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Experience with Silentaire Tech compressor


My compressor died today and was wondering what anyone thought of the
VAL-AIR by Silentaire Tech. Had a Huskey cheepo and it just stopped
running but still has power, don’t know whats wrong with it and only
had it for about 1 1/2 years. It was an oil free one. I think it
should still be working but used it a lot, any thoughts?

Thanks in advance


Hi Adam

I had the same Husky quiet air compressor that you have and I did
the same thing about a month ago and I purchased the Silent-Air
compressor from Stuller and now wished that I had bought it the first
time. It sits beside my bench and it sounds like a refrigeration
compressor. Really nice and quiet and keeps up with no problems at

Take care, Paul LeMay.


You will Love it ! quieter than a refrigerator ! but not cheap. se:

I damaged my hearing long ago with much bigger, persistent and
louder noises but I appreciate the quiet little thing…

I do hate vacuum cleaners still.



Hi Adam;

I hear they’re great, but they are pricey, around $900. Don’t know
much about the anatomy of compressors, so I can’t advise on fixing
the old one. I know there are less expesive ones out there than the
Silentaire. Check out this link.

David L. Huffman


Thanks Every one for the feedback. Ordered one from GRS yesterday!
Love GRS cause they always have the right products at the best
price! Excited that we can concentrate on work instead of how loud
that DANM Monster is.



Check with Ernesto at Air Compressor Express He can set you up with the
perfect compressor for your needs and save you some money at the same
time. He carries all the major brands, does warrantee work and
carries spares. He is also most helpful and a pleasure to talk and
work with.

No affiliation, just a very satisfied customer.

You will love using a silent compressor, whichever brand/model you
end up getting. If you are using it mainly for powering an air
powered graver handpiece, any one of the smaller models will be more
than adequate. If you do things like sandblasting, airbrushing or run
a high-speed rotary handpiece you will probably need to look at the
CFM (cubic feet per minute) requirements of your tools and match the
compressor to the capacity required for the tool that needs the most
air. Add a bit for cushion.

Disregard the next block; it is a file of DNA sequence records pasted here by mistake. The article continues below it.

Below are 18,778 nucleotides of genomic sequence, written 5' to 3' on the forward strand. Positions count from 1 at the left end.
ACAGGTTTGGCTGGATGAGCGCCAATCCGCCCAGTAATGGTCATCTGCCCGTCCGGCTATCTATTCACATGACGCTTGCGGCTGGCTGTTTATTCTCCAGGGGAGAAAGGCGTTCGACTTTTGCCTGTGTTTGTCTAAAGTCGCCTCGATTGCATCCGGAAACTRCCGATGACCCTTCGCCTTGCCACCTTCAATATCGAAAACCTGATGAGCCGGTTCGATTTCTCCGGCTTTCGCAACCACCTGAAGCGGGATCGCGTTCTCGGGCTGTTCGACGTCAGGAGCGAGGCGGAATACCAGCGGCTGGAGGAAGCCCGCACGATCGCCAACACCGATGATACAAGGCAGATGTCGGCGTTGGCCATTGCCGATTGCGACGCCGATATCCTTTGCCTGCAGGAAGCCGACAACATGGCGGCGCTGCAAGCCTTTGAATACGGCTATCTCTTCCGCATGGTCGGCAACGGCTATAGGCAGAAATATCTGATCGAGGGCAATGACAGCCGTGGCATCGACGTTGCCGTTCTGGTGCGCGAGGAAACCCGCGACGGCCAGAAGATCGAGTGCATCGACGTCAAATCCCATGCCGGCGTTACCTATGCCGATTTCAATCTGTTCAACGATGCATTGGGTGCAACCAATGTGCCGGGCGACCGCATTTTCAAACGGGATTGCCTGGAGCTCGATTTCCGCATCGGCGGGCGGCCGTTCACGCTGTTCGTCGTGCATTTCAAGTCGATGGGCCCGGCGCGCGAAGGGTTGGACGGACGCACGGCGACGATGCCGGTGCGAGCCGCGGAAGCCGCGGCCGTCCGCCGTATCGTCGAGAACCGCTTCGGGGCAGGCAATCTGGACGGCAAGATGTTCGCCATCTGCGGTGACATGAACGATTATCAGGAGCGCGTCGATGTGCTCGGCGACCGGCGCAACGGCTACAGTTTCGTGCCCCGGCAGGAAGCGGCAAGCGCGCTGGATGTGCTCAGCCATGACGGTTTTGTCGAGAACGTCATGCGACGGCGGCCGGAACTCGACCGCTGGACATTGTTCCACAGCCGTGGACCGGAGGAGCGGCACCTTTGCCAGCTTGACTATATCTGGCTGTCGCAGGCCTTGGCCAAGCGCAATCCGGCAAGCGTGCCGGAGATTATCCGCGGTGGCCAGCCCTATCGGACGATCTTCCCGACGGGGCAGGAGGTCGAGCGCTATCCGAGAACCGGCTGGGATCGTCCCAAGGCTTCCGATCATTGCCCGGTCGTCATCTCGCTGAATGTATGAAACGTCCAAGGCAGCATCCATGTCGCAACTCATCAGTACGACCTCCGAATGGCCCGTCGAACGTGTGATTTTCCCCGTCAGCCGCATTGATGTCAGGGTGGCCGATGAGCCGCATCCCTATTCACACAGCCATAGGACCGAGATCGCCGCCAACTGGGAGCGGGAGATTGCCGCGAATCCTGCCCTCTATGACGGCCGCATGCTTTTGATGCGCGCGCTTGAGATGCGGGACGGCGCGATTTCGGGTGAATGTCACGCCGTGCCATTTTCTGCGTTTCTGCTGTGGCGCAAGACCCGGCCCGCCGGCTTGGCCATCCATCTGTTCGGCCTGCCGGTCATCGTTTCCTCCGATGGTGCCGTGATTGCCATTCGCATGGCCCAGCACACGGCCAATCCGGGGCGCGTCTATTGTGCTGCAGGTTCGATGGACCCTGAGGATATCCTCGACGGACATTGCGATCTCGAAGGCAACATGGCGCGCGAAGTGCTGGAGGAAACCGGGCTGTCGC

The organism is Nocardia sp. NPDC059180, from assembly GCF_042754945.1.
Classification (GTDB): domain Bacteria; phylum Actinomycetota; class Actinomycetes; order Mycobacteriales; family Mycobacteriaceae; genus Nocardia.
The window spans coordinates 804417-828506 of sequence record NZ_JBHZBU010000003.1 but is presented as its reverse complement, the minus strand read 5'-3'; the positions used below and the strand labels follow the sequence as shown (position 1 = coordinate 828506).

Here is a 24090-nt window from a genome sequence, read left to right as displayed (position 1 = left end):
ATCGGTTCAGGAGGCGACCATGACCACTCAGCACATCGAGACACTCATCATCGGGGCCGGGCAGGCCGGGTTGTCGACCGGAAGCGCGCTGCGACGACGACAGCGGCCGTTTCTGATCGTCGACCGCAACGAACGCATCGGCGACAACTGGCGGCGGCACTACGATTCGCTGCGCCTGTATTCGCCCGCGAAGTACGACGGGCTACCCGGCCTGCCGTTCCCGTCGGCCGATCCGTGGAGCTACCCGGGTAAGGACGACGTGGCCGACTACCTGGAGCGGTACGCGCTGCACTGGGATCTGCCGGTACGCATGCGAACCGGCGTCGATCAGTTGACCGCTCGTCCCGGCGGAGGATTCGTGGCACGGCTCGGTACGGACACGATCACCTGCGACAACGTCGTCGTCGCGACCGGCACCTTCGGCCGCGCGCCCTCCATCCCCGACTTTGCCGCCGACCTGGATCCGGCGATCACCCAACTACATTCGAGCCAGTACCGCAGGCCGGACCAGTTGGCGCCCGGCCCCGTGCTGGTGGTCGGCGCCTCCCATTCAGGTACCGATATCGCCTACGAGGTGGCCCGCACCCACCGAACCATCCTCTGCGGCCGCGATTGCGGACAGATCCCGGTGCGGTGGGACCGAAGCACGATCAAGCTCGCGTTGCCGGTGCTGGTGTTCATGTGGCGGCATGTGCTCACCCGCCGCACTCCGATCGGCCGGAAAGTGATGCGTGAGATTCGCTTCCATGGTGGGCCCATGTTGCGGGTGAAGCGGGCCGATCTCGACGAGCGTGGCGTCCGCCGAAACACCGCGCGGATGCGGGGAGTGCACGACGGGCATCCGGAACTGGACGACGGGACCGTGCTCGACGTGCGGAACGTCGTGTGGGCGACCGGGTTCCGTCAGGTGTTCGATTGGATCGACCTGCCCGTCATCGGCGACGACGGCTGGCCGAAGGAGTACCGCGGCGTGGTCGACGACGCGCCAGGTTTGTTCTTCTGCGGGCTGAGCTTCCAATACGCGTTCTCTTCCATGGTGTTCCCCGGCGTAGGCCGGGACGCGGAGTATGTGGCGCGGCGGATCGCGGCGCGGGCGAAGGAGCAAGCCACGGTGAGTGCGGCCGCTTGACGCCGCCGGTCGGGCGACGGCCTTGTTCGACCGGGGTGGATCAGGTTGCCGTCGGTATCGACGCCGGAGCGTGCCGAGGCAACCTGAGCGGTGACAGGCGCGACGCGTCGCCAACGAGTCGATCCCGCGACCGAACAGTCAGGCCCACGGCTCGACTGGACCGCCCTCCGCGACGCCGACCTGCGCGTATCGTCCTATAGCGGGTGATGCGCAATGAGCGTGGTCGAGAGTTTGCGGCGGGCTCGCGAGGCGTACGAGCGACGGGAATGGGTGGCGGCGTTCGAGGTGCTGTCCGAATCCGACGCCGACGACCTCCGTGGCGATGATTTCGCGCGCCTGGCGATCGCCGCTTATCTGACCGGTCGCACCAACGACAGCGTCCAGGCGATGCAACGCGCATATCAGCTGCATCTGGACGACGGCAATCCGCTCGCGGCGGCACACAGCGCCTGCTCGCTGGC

The pumps on these compressors are the same type used for air
conditioning and refrigeration. The main thing that will kill these
compressors is heat, which is generated by operating the pump for too
long without a cool-down period. You ideally want the pump to operate
less than 50% of the time you are using the compressor, with a
maximum of 15 minutes constant operation, followed by 15 minutes off.
Tank size is an important consideration, with the larger tanks
increasing the off-time of the pump during use. I add a clip-on
cooling fan to my compressors. There are models that incorporate a
fan, but they add considerably to the cost, and a cheapo clip-on fan
from the Dollar Store works almost as well as the built-in variety.

Not all of these compressors are the same, even though many look
nearly identical. The one part that will give you the most grief is
the regulator, and the cheaper models obviously have cheaper
regulators. Cheaper regulators (plastic body) will clog and jam open
with heavy use, requiring a periodic tear-down and cleaning. They
also don’t usually do as good a job of cleaning and drying the
compressed air as the better quality metal bodied regulators. Oily,
wet air can mess up handpieces, blasting media and whatever else is
being powered. It’s not a bad idea to add an in-line oil
separator/filter/drier before your tools either, especially if you
have a GRS Gravermax or equivalent. The rotary valve and handpieces
of the GRS units are really allergic to dirty air. Important little
detail if you intend to use it with a wax pot too.



I have had mine for over 6 years. I have never had any problems with
it and love how quiet it is.